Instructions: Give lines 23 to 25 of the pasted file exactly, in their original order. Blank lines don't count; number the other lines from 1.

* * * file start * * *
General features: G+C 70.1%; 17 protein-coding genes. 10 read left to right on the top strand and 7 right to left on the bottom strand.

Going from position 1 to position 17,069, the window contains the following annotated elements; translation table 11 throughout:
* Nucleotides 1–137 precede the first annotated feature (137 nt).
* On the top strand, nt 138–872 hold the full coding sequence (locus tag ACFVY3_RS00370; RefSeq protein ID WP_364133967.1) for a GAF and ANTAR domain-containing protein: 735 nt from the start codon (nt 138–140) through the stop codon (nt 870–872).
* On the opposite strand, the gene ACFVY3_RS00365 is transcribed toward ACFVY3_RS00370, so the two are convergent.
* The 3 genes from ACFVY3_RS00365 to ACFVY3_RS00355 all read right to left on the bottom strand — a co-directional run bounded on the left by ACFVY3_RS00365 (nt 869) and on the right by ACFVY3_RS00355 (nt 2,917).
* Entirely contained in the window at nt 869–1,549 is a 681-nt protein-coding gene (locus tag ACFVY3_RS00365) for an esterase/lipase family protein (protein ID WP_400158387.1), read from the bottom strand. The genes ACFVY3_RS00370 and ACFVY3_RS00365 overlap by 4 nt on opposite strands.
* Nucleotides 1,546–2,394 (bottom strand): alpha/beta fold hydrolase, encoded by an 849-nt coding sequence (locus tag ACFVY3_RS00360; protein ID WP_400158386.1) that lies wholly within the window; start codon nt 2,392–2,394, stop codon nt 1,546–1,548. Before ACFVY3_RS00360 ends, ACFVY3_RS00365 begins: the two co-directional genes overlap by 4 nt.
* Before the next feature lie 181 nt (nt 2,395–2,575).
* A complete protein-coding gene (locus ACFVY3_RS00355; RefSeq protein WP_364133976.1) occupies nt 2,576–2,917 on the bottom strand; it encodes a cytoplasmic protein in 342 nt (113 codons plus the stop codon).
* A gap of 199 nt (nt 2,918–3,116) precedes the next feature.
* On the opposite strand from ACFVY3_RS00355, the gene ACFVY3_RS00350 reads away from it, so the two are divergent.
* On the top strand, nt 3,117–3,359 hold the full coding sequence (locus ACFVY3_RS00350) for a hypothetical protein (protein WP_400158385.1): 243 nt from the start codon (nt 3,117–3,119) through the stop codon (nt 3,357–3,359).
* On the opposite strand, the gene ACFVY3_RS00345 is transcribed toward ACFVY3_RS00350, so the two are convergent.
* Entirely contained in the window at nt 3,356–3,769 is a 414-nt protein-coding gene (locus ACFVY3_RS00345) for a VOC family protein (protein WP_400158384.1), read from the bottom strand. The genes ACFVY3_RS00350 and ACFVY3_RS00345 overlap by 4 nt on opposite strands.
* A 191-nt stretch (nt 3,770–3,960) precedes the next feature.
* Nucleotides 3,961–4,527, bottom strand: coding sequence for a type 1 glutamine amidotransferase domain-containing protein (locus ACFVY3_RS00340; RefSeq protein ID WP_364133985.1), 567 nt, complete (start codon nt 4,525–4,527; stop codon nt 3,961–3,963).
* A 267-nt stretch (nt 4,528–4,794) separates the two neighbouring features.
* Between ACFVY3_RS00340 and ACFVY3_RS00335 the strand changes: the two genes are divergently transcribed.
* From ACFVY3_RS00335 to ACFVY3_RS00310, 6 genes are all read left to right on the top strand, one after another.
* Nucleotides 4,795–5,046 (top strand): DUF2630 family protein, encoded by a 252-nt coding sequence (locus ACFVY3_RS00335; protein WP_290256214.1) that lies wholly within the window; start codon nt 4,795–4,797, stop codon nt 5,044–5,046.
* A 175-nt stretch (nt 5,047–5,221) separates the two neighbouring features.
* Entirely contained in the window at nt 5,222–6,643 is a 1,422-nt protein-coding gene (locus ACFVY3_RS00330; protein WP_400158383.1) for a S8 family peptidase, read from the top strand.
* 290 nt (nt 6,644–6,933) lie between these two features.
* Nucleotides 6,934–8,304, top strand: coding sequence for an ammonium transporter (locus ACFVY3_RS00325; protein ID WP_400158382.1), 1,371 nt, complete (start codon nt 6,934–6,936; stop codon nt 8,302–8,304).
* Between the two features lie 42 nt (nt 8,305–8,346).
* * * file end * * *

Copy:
* Entirely contained in the window at nt 5,222–6,643 is a 1,422-nt protein-coding gene (locus ACFVY3_RS00330; protein WP_400158383.1) for a S8 family peptidase, read from the top strand.
* 290 nt (nt 6,644–6,933) lie between these two features.
* Nucleotides 6,934–8,304, top strand: coding sequence for an ammonium transporter (locus ACFVY3_RS00325; protein ID WP_400158382.1), 1,371 nt, complete (start codon nt 6,934–6,936; stop codon nt 8,302–8,304).